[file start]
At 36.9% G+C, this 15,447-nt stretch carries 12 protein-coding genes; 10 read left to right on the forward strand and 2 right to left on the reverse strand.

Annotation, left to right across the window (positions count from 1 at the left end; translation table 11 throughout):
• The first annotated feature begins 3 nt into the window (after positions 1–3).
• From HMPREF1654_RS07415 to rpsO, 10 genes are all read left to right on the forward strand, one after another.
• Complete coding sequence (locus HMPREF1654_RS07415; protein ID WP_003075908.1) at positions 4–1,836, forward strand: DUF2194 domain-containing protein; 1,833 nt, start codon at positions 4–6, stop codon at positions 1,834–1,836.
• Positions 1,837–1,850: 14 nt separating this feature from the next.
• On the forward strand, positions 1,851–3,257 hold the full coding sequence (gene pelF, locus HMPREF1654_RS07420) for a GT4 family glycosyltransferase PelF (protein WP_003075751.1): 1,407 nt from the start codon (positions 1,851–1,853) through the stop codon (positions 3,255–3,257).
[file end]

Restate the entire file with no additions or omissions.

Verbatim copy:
At 36.9% G+C, this 15,447-nt stretch carries 12 protein-coding genes; 10 read left to right on the forward strand and 2 right to left on the reverse strand.

Annotation, left to right across the window (positions count from 1 at the left end; translation table 11 throughout):
• The first annotated feature begins 3 nt into the window (after positions 1–3).
• From HMPREF1654_RS07415 to rpsO, 10 genes are all read left to right on the forward strand, one after another.
• Complete coding sequence (locus HMPREF1654_RS07415; protein ID WP_003075908.1) at positions 4–1,836, forward strand: DUF2194 domain-containing protein; 1,833 nt, start codon at positions 4–6, stop codon at positions 1,834–1,836.
• Positions 1,837–1,850: 14 nt separating this feature from the next.
• On the forward strand, positions 1,851–3,257 hold the full coding sequence (gene pelF, locus HMPREF1654_RS07420) for a GT4 family glycosyltransferase PelF (protein WP_003075751.1): 1,407 nt from the start codon (positions 1,851–1,853) through the stop codon (positions 3,255–3,257).